I've been in Switzerland for four days and when I arrived in Davos, I felt as if I never left. I've spent a lot of time here over the past couple of years and if I ever had a "home" in Europe, this would be it. However, it's fun to experience Davos in a different way this year. It's fun that my first marathon coincides with the World Cup here. Consequently, I get to see many of International friends right before kicking off my new marathon season. It makes for a great, gradual introduction into my new world.
Per usual, I love taking pictures so here are just a few from the last four days to tell the story......
Thanks for checking in!
First things first - I had a RIDE waiting for me when I arrived in Zurich. A ride, from a stranger nonetheless is an amazing thing when you're traveling with a duffel, a backpack, 17 pairs of skis, 4 pairs of poles and three pairs of boots. Thank you SO MUCH Kat!
My first day in Europe I didn't waste anytime. I learned that Kat and another friend, Bettina were taking a day trip 1.5 hours & a mountain pass away to Livigno (site of the La Sgambeda) and I wanted to check it out. To get there you drive over Fluela Pass which has crazy switchbacks up and down both sides and then through this expensive tunnel:
Let's just say nothing is cheap in Switzerland!
Meet Markus or "Speedy" as everyone here calls him. Markus has been a friend of the US team for a long while. He works at Hofmanner Sports here in Davos and is one of the friendliest, caring people imaginable. He's hosting me here in Davos and his hospitality has been four star.
In addition to performance goals this year one of my other goals revolves around getting to know local people and getting a taste of local culture.
Markus gave me the perfect opportunity to do just that when two nights ago he was Santa Claus and I was Schmutzli. Schmutzli is Santa's dark side but also his side kick. Markus has arranged to be Santa for some of his friend's kids and I was to accompany. Every December 6th, all throughout Switzerland kids are greeted by Santa and Schmutzli. It's the traditional, "what did you do well, and what can you improve on" theme... however the kids each have poems and in return, they get bags of chocolate, nuts and oranges from my burlap sack. It was a real show - we met the families in the woods by candle light. The entire thing was in German so Markus started off by saying that Schmutzli was sick and needed Ricola (another Swiss reference). Eventhough I didn't understand what was said it was a really fun experience. Plus, the kids never discovered that 1) I didn't speak German and 2) that I was a girl!
Schmutzli in a Swiss commercial - drinking Rivella (a Swiss only soda) of course!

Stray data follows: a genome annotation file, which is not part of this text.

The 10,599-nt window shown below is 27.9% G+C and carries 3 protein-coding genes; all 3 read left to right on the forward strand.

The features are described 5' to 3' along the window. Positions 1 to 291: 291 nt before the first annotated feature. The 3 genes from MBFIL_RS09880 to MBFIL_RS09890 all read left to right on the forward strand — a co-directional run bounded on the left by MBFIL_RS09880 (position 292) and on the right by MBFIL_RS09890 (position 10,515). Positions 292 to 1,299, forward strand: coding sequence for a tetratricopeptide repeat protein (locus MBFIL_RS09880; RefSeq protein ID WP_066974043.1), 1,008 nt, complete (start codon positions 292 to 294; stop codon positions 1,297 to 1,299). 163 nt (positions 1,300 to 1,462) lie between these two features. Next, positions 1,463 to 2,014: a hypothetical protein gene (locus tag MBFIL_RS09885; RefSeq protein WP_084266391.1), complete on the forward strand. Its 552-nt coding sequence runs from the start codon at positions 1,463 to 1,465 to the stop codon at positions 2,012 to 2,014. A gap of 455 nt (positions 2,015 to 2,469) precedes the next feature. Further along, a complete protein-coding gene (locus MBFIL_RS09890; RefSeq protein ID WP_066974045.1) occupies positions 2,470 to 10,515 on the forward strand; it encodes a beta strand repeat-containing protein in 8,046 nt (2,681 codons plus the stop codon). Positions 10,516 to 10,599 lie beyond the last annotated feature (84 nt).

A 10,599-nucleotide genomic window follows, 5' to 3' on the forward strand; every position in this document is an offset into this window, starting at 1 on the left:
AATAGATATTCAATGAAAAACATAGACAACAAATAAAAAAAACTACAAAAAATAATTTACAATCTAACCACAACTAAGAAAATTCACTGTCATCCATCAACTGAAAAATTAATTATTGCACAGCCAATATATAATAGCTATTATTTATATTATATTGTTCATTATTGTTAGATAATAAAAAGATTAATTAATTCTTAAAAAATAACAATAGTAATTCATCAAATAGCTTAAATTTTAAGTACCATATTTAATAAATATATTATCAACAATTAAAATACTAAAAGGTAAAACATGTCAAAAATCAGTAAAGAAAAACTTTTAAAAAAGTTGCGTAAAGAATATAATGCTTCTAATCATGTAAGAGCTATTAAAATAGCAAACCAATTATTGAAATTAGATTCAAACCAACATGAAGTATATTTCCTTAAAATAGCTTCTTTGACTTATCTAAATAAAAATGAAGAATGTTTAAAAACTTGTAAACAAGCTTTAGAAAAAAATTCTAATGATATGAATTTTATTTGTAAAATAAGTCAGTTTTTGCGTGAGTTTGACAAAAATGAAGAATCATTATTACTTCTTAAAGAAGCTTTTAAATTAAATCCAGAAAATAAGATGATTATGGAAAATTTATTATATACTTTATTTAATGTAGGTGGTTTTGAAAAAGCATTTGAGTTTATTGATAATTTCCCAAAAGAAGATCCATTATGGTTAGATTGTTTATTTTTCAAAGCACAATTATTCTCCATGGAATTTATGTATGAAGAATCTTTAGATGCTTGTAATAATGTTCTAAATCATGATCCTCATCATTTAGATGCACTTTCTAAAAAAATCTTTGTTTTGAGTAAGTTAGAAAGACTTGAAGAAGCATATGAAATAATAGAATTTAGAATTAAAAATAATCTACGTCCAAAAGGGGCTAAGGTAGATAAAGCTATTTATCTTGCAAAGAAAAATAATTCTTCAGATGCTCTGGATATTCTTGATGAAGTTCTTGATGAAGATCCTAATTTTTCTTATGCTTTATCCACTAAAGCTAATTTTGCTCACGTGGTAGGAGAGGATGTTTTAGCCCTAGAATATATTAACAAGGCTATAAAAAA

It's been really fun getting to know Markus and his family. Yesterday we had his mom AnnaBelle over for dinner. She's a lovely person! (Today was also "Anna" day, a holiday for everyone named Anna in Sweden.) AnnaBelle is Swedish so today was her special day.
Now back to skiing and the snow situation. Davos, like much of central Europe is having one of the driest early winters on record. You can see how thin the snow is in this picture. You can also see the dump truck dumping snow directly in front of the Pisten Bully groomer to spread it across the World Cup course. The organizing committee in Davos is blowing snow at a mountain pass above (where it is cold enough) and trucking it down to cover a 5k loop for this weekend's upcoming world cup! The effort and $ going into this project is incredible. I feel very lucky that just over the mountains in Livigno, site of my marathon, there is enough snow to hold the races on a larger, 35k loop.
Today it was finally cold enough to blow snow at the race site.
I had a great interval session on the 1.5k man-made course that has been set here since early October. Many other World Cup skiers were skiing around the same loop and it was jam packed. Luckily I was able to get a good session in and see some wonderful friends.
Left to right: Me, my Swiss friend Bettina who retired this spring and is now in medical school, and Celine, a Norwegian who trained with us in Alaska this summer. Celine was 2nd in the Lillehammer sprint just last weekend!
Training has been great. I don't feel overly jet-lagged and I'm being careful with the pacing at altitude. And... the culture has been great as well. In addition to Schmutzli, what's more Swiss than Dairy Cows? Bettina, who I met for the Livigno ski day lives on a Dairy Farm. When I found this out I asked if I might stop by....... and I may have asked if I could milk a cow too :)
I have to say, I was extremely impressed with the whole operation & it's really cool to see where food comes from. She was surprised to learn that "raw" or unpasteurized milk is basically illegal in the US. Here, in Switzerland it's fairly normal. Bettina's family has 26 cows and they get milked twice a day, everyday. It was super fun to learn about the process.
Here is Bettina feeding a cow that's only 4 days old. This cow was BORN the day I arrived in Switzerland. I got to feed it too! It's amazing how much you had to hold it down to feed it. I felt like I was on a bit of a bucking bronco!
A Bettina sandwhich - Bettina, me, Bettina!
Last but not least, a picture that was taken of me skiing at home the day I took off. A special thanks to BP - my new headgear sponsor! (photo credit, Rob!)
Batteries at 4% and it's time to get to bed!
Cheers - more soon,